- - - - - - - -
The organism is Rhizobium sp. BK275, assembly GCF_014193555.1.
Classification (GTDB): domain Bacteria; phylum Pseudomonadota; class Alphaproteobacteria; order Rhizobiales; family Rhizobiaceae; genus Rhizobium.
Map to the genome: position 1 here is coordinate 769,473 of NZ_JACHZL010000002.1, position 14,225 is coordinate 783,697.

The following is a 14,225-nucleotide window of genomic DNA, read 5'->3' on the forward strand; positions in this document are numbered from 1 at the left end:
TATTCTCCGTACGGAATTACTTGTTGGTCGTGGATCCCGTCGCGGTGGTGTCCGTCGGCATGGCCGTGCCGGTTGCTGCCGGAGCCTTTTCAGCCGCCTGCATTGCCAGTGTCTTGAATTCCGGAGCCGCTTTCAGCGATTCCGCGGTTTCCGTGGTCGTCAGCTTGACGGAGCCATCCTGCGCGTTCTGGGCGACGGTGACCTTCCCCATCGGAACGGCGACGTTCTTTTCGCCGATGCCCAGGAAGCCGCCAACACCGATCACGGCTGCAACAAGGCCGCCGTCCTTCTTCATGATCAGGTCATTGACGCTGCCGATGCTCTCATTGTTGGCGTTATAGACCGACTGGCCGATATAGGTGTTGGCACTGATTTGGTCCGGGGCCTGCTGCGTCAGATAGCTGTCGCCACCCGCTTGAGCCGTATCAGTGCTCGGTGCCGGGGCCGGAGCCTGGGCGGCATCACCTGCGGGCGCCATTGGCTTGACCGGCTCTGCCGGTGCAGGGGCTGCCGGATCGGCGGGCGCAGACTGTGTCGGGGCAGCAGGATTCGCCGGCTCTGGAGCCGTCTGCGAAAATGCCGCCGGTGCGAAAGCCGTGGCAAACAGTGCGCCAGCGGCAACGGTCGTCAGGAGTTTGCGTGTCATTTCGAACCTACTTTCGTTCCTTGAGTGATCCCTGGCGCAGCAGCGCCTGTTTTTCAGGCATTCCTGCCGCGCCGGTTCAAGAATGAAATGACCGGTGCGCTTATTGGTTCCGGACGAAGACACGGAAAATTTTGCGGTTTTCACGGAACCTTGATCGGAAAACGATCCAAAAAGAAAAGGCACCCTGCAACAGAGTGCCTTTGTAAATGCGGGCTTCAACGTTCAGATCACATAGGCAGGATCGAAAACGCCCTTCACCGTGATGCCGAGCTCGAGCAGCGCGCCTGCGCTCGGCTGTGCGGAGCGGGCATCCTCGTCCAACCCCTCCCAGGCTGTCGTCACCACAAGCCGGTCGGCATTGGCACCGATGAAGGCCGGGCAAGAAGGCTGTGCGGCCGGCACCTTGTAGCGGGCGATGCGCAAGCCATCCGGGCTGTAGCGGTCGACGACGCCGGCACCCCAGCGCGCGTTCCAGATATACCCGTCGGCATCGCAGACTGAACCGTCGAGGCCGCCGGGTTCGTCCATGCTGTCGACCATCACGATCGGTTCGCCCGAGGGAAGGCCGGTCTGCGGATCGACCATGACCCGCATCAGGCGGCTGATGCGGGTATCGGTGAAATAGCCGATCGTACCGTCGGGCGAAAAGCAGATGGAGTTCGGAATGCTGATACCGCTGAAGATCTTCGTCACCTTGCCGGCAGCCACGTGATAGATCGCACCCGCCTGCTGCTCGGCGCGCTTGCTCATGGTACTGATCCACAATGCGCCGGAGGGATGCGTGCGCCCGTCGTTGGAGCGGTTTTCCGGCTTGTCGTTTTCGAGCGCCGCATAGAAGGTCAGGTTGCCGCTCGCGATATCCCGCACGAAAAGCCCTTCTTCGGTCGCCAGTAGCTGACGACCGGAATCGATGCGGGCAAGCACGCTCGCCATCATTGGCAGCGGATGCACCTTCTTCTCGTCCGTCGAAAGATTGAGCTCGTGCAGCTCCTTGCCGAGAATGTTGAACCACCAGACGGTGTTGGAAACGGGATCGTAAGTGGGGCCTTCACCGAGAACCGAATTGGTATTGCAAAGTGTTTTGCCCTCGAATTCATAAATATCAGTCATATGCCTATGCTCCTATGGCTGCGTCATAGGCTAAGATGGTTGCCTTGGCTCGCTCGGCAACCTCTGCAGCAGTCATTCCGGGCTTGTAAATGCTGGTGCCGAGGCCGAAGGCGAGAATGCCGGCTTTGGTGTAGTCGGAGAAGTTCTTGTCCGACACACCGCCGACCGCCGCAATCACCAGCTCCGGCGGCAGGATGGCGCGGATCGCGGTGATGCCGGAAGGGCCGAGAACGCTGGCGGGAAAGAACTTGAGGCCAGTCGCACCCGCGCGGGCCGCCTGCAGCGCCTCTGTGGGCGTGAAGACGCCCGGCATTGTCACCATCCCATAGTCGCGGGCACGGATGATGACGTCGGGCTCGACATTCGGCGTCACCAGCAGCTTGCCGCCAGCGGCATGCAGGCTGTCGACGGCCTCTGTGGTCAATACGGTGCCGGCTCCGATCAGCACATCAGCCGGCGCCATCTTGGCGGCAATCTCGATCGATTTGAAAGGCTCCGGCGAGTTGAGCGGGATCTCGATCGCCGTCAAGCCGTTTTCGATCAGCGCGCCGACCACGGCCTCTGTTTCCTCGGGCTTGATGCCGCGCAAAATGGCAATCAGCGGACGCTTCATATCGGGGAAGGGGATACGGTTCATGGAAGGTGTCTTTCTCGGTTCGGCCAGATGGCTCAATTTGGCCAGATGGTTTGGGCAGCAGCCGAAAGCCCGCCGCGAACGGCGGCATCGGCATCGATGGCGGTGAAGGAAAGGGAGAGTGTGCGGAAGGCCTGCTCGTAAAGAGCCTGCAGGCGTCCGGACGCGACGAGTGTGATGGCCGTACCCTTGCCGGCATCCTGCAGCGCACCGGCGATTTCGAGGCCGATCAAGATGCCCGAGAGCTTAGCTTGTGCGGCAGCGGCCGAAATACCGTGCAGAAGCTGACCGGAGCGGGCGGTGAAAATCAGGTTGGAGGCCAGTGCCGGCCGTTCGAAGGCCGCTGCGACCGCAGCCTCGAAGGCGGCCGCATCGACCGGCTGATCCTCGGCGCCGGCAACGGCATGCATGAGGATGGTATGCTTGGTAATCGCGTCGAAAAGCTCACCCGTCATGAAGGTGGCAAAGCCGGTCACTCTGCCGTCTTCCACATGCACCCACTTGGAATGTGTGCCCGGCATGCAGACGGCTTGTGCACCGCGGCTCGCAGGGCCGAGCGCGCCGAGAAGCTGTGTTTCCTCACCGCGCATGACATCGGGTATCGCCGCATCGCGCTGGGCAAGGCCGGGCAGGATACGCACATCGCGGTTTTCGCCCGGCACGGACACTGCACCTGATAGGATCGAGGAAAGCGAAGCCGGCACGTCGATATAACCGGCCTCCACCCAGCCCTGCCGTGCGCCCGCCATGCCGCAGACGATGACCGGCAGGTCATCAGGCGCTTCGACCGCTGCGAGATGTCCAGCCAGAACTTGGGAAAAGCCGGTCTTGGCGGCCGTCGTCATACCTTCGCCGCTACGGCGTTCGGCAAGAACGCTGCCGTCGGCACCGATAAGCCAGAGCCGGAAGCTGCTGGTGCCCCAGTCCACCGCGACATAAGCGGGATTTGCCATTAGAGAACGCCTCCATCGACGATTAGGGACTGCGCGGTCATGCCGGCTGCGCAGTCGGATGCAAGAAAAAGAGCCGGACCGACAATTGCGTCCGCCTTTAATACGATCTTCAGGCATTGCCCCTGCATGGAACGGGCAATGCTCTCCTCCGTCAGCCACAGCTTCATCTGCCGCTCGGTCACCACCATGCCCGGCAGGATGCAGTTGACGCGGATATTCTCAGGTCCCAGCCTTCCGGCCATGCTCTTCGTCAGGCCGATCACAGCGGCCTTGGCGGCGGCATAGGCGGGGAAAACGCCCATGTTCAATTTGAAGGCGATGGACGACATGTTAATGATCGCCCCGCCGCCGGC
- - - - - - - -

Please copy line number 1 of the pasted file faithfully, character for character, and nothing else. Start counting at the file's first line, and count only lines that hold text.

The organism is Rhizobium sp. BK275, assembly GCF_014193555.1.